The Sun King
Thank you for showing that Charles Barkley is not merely the loudmouthed, free-swinging spitter that everyone makes him out to be (He's Everywhere, May 3). In an era in which so many people are worried about doing what's politically correct, it is refreshing to read about an amazing athlete who says what he really thinks. While Barkley may sometimes lose his cool, he is the second-greatest player in the game, and nobody has meant more to the Phoenix Suns this season than he has.
When Charles Barkley came out of Auburn, I thought he was just a bigmouth with a lot of opinions. Over the next few years, however, I realized that his comments were spiced with humor and insight. Charles is one of the most entertaining humans on the planet. He is also genuine, something you can't say about many superstars these days.
The fans at the Orlando Magic- New Jersey Net game must have had a marvelous time for 46 minutes while the crew at the Meadowlands repaired the damage caused when Shaquille O'Neal shattered yet another backboard (SCORECARD, May 3). How about creating a rule whereby any NBA player who hangs on a rim is assessed a personal foul and if the shot goes in the basket does not count? If a rim-hanging resulted in a damaged backboard or rim, that player would be assessed a penalty similar to the infraction for prolonged or excessive celebration in football or intentionally knocking the puck out of the rink in hockey.
Hanging on the rim is grandstanding and adds nothing to the game. Whatever happened to finesse in basketball?
PAUL T. FERRER
Attacks on Athletes
"Terror on the Court"? How about "Trash on the Cover"? Your May 10 cover photograph of Monica Seles was terrible. I felt sick when I saw her shocked expression after being stabbed. This is the sort of thing I expect from my local trash TV station, not from a publication of your merit. The story should be told, but there was no need to get sensationalistic about it. Please do not follow the recent trend of using shock to sell.
Boca Raton, Fla.
The stabbing of Monica Seles reminds me of another attack on an athlete. On June 14, 1949, a deranged 19-year-old female fan who was enamored of Philadelphia Phillie first baseman Eddie Waitkus tricked him into coming to her Chicago hotel room, where she shot him in the chest. Waitkus missed the rest of the season but returned in 1950 to play a full 154 games and bat .284 as the Whiz Kids Phillies won the National League pennant. He played five more years in the majors, although his Phillie roommate, Russ (Monk) Meyer—who was a pitching coach in the Yankee organization from 1981 to '92—said Waitkus was never again the ballplayer he had been before the shooting. Waitkus was 53 when he died of cancer in 1972.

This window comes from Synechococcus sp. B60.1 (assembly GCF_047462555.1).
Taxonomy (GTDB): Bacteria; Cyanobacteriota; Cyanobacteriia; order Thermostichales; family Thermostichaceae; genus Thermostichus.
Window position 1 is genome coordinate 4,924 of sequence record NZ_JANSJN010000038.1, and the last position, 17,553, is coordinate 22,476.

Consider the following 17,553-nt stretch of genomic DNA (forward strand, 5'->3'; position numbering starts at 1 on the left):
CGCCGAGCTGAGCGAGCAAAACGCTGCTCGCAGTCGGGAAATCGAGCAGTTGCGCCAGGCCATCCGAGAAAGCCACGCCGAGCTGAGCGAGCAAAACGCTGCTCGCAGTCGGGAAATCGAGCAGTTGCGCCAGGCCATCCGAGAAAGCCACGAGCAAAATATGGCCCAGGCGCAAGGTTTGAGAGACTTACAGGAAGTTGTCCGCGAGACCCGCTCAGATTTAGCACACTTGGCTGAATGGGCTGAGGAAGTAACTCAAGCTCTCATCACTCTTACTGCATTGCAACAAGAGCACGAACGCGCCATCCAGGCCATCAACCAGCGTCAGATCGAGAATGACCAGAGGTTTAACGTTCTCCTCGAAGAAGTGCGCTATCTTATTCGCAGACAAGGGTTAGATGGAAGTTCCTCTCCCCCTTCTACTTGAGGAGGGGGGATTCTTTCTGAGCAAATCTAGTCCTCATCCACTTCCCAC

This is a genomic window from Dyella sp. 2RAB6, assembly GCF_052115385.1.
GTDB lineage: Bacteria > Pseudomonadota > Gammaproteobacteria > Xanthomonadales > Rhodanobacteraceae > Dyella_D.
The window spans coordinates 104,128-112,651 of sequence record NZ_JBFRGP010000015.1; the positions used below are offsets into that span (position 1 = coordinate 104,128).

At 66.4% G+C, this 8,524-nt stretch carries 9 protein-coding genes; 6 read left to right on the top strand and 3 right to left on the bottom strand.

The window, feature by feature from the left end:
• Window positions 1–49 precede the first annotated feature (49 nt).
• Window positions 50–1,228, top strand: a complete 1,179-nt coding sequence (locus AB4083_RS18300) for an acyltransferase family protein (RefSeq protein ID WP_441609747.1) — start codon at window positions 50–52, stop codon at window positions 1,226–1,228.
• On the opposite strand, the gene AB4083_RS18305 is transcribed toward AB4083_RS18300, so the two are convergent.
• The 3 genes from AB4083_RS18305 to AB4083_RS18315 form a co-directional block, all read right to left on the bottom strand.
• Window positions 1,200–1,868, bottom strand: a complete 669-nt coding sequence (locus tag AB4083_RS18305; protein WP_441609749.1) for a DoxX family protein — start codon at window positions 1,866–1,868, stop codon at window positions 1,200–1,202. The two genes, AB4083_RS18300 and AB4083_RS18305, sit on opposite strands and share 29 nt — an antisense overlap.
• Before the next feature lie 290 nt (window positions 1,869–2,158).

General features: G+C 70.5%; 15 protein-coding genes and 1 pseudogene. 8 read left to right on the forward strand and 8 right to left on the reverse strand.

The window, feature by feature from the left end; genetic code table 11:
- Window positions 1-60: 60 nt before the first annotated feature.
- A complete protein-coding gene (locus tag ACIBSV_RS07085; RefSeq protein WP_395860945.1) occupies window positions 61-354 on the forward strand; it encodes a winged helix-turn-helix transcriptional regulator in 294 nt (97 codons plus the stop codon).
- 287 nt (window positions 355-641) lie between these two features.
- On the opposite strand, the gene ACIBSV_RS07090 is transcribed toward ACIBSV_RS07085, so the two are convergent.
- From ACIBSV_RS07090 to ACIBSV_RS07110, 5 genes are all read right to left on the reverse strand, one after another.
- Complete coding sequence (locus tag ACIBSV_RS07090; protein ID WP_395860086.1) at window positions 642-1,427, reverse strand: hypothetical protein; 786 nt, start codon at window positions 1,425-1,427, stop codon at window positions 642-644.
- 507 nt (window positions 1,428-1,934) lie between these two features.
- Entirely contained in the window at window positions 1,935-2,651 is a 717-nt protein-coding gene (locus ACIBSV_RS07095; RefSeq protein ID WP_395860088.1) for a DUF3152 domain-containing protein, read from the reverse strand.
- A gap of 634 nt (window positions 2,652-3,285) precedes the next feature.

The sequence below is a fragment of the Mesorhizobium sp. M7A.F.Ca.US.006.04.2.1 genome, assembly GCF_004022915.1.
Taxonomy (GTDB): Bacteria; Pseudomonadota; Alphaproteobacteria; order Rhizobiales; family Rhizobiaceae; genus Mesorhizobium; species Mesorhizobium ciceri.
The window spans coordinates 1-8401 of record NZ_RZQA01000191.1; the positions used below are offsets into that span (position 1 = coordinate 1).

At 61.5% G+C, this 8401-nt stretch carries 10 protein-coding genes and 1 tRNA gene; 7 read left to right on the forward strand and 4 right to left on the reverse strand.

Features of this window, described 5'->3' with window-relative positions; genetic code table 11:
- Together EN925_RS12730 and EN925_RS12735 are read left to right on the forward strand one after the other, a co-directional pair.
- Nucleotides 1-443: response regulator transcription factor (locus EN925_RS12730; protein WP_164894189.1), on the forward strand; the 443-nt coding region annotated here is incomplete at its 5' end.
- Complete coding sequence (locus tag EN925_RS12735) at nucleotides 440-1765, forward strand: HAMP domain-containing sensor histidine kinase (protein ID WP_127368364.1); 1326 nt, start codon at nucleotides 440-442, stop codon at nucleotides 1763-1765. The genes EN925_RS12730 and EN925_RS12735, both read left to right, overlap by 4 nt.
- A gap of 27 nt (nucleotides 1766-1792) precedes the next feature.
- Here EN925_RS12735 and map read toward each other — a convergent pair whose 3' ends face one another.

Tom Verducci's story on the New York Mets (Battle-Weary, May 17) was accurate, and judging from the photo of Ryan Thompson on page 42, the Mets were right to send him to Triple A. Who taught him to hold the bat that way on a bunt? Thompson is lucky he was sent to Norfolk and not to the disabled list with four broken fingers on his right hand. No wonder the Mets are in the cellar.
New York City
Baseball Still Has Heroes
In response to your article about a generation of baseball fans searching for heroes (Sign of the Times, May 3), part of the answer may be the lack of attention given to the laudable deeds of some players. For instance, your readers may have missed the story of Red Sox first baseman Mo Vaughn and a young Boston boy with cancer. During a recent West Coast trip Vaughn had a telephone conversation with the boy, who asked if Vaughn would hit him a home run. Mo promised only to try, but he did get one. A week later Vaughn invited the boy to the Boston clubhouse at Fenway Park before a game to meet the other players and to throw out the first pitch. Who was on the receiving end of the first pitch? His hero, Mo Vaughn.
KATHRYN D. EVEN
Bigots and Losers
Being an avid Dallas Cowboy fan, I read Austin Murphy's article about the recent meeting of Don Beebe and Leon Lett (Together Again, May 17) and was left feeling thoroughly disgusted. The story was great, but certain segments of it reminded me of how hateful people can be. I am referring to those who sent the packages and letters to Lett after his now famous premature celebration in Super Bowl XXVII, especially those who informed him that he had cost them money and that he was a "dumb nigger."
The tragedy isn't Lett's moment of humiliation. The tragedy is those who call themselves fans but who are actually bigots and losers who feel the need to send hate mail to a remarkable man, Leon Lett.
DAVID H. THOMAS
Panama City, Fla.